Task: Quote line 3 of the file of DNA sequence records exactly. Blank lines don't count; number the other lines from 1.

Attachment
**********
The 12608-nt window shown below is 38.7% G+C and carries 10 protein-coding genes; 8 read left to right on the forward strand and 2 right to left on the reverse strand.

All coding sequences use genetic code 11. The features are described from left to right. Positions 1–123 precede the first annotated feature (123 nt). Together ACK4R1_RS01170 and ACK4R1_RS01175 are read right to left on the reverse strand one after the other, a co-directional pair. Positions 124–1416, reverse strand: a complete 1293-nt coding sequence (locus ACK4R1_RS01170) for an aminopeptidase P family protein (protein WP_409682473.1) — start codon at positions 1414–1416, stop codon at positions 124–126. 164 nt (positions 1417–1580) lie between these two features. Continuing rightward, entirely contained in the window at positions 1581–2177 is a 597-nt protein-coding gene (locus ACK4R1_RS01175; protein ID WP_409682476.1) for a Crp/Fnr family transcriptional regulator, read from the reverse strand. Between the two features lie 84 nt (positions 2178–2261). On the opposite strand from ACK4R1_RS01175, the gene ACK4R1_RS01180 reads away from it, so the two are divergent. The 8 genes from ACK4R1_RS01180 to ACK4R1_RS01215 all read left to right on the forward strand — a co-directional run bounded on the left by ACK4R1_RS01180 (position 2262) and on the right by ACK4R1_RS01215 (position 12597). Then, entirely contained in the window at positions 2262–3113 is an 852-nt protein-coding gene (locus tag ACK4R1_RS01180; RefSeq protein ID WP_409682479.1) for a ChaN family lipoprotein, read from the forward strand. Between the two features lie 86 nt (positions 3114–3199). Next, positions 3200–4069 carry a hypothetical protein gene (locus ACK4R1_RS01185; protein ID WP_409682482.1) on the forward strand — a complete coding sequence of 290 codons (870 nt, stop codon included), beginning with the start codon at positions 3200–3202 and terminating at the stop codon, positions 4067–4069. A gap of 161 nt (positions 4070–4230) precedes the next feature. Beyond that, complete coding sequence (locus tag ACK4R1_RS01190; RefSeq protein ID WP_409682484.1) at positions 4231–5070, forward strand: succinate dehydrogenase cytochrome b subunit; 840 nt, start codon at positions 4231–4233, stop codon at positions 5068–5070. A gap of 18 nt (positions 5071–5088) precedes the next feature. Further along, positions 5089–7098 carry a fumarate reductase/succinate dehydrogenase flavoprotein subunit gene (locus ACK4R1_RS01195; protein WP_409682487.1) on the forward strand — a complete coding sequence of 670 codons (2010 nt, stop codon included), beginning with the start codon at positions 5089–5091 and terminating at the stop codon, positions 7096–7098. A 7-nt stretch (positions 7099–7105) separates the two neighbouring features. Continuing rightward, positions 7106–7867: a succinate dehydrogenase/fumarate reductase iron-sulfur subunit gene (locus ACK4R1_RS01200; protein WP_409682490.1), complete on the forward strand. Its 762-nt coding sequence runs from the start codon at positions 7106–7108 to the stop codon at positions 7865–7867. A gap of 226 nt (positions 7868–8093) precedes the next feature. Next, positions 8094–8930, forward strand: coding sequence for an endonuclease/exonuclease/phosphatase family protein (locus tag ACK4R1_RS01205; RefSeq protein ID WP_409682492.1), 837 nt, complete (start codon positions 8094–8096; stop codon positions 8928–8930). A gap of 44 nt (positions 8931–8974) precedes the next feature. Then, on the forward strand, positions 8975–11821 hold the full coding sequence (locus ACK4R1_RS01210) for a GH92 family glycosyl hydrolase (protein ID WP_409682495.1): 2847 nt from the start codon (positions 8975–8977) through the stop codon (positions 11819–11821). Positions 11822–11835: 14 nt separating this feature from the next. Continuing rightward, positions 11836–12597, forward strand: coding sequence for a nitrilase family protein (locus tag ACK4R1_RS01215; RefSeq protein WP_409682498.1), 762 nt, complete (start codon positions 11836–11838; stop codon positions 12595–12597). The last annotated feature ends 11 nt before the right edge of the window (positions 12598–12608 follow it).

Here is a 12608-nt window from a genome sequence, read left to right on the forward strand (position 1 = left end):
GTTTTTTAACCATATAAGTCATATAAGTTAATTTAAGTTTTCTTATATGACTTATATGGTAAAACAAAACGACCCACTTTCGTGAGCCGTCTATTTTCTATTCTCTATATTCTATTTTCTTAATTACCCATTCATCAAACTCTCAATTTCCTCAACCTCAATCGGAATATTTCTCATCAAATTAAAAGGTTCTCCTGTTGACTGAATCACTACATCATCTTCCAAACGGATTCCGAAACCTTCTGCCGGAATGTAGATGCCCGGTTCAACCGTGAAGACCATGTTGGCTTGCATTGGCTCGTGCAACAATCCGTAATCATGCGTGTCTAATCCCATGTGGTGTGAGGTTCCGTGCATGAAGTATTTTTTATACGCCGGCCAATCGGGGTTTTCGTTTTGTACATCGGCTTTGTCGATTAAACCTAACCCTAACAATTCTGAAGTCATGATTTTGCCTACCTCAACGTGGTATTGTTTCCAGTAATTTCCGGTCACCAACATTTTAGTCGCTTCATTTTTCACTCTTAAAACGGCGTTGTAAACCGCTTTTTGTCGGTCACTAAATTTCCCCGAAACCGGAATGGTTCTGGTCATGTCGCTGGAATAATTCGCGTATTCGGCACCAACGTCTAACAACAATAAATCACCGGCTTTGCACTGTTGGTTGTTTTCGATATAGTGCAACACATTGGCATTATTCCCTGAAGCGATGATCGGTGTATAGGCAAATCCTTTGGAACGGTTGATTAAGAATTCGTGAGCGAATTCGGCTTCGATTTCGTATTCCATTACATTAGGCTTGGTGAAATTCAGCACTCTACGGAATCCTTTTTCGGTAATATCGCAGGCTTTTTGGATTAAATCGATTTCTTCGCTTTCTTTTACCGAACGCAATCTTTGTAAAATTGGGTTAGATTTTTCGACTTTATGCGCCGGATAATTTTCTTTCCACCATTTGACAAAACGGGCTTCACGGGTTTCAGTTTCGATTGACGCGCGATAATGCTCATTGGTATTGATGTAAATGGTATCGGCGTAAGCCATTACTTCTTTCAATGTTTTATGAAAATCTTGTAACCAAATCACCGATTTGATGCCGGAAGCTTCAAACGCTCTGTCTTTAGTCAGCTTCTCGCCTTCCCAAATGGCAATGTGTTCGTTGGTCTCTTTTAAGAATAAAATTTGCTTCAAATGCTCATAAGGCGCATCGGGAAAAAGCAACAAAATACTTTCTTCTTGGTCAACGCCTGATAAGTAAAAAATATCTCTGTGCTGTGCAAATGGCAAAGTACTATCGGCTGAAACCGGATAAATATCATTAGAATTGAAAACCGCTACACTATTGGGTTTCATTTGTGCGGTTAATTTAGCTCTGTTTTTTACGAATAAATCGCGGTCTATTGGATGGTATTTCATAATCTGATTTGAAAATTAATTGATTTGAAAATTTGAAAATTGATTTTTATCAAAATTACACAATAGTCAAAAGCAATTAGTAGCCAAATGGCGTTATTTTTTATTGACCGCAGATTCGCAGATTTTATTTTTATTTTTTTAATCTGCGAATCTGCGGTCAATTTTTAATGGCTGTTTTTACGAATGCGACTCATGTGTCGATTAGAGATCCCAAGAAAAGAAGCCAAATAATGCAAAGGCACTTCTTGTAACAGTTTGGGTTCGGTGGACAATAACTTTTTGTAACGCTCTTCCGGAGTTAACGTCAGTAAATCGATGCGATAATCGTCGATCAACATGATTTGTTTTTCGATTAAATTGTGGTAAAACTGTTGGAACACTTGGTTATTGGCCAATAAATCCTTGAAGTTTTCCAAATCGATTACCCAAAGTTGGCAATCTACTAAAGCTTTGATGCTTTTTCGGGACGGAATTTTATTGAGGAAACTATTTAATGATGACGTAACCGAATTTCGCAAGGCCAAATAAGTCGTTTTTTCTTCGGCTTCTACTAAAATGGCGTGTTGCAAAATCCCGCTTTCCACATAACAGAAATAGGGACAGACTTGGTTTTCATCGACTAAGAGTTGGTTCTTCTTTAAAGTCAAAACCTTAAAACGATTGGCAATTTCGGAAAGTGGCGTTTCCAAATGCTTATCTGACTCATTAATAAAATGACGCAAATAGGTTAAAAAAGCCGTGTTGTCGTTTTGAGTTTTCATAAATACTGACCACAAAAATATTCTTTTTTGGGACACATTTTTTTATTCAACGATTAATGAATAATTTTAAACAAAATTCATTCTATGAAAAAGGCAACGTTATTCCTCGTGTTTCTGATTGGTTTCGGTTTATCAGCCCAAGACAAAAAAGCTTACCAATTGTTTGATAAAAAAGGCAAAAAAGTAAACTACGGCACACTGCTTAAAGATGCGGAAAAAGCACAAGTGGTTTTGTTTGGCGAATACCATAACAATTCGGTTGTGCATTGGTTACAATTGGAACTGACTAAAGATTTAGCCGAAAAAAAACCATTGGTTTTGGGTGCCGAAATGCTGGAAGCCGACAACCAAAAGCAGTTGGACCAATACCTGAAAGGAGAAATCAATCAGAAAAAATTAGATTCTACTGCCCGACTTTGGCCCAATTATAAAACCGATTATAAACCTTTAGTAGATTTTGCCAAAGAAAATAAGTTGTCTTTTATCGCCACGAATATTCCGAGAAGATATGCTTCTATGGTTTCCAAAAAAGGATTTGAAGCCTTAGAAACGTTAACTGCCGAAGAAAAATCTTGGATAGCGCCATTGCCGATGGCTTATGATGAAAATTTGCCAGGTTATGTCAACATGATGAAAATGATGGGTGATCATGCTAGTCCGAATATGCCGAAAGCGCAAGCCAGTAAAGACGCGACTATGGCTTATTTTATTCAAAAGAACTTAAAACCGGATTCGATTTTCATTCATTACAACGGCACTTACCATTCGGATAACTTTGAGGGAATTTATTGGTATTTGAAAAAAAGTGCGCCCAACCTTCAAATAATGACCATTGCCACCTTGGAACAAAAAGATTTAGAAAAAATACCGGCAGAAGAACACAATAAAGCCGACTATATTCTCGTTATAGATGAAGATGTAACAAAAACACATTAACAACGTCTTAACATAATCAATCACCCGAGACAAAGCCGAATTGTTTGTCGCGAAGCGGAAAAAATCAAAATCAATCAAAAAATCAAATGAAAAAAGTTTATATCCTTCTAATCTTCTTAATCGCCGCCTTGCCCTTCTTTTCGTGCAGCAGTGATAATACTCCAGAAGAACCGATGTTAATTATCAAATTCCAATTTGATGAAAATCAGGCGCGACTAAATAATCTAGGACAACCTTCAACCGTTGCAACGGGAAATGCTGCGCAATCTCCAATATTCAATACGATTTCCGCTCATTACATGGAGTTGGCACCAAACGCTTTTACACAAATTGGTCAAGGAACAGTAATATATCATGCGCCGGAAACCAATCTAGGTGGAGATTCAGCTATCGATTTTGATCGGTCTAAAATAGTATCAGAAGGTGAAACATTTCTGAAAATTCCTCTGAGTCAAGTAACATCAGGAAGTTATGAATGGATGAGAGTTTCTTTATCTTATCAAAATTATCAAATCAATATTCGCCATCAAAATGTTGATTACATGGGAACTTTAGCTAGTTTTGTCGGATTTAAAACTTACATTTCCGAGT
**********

Here is a 12608-nt window from a genome sequence, read left to right on the forward strand (position 1 = left end):